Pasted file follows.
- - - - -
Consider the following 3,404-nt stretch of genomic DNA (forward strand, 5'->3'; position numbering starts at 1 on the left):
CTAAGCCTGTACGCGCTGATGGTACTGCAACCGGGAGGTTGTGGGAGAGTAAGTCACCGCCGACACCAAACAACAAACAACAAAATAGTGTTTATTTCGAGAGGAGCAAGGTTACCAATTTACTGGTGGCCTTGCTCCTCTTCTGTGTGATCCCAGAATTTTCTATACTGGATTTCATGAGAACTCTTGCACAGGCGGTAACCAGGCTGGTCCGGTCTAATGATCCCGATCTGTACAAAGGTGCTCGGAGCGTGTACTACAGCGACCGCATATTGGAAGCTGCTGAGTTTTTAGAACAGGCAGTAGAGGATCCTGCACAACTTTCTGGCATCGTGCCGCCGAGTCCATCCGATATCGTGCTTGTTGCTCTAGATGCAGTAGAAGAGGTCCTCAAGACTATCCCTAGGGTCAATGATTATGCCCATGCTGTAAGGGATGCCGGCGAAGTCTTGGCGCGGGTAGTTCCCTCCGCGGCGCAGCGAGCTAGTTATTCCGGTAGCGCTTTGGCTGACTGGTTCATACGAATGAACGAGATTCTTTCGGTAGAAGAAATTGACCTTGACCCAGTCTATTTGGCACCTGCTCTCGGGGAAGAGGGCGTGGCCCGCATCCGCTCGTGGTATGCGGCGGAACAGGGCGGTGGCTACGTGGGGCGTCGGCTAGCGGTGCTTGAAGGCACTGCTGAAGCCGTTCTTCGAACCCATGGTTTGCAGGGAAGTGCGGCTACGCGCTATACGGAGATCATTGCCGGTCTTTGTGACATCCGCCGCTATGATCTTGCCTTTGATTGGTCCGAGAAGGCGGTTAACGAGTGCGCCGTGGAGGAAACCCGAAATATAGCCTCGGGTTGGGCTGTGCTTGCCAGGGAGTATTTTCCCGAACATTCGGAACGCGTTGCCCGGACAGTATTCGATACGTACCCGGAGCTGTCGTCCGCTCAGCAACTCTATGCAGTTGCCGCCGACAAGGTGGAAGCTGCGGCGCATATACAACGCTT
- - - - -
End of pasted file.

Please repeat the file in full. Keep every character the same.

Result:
Consider the following 3,404-nt stretch of genomic DNA (forward strand, 5'->3'; position numbering starts at 1 on the left):
CTAAGCCTGTACGCGCTGATGGTACTGCAACCGGGAGGTTGTGGGAGAGTAAGTCACCGCCGACACCAAACAACAAACAACAAAATAGTGTTTATTTCGAGAGGAGCAAGGTTACCAATTTACTGGTGGCCTTGCTCCTCTTCTGTGTGATCCCAGAATTTTCTATACTGGATTTCATGAGAACTCTTGCACAGGCGGTAACCAGGCTGGTCCGGTCTAATGATCCCGATCTGTACAAAGGTGCTCGGAGCGTGTACTACAGCGACCGCATATTGGAAGCTGCTGAGTTTTTAGAACAGGCAGTAGAGGATCCTGCACAACTTTCTGGCATCGTGCCGCCGAGTCCATCCGATATCGTGCTTGTTGCTCTAGATGCAGTAGAAGAGGTCCTCAAGACTATCCCTAGGGTCAATGATTATGCCCATGCTGTAAGGGATGCCGGCGAAGTCTTGGCGCGGGTAGTTCCCTCCGCGGCGCAGCGAGCTAGTTATTCCGGTAGCGCTTTGGCTGACTGGTTCATACGAATGAACGAGATTCTTTCGGTAGAAGAAATTGACCTTGACCCAGTCTATTTGGCACCTGCTCTCGGGGAAGAGGGCGTGGCCCGCATCCGCTCGTGGTATGCGGCGGAACAGGGCGGTGGCTACGTGGGGCGTCGGCTAGCGGTGCTTGAAGGCACTGCTGAAGCCGTTCTTCGAACCCATGGTTTGCAGGGAAGTGCGGCTACGCGCTATACGGAGATCATTGCCGGTCTTTGTGACATCCGCCGCTATGATCTTGCCTTTGATTGGTCCGAGAAGGCGGTTAACGAGTGCGCCGTGGAGGAAACCCGAAATATAGCCTCGGGTTGGGCTGTGCTTGCCAGGGAGTATTTTCCCGAACATTCGGAACGCGTTGCCCGGACAGTATTCGATACGTACCCGGAGCTGTCGTCCGCTCAGCAACTCTATGCAGTTGCCGCCGACAAGGTGGAAGCTGCGGCGCATATACAACGCTT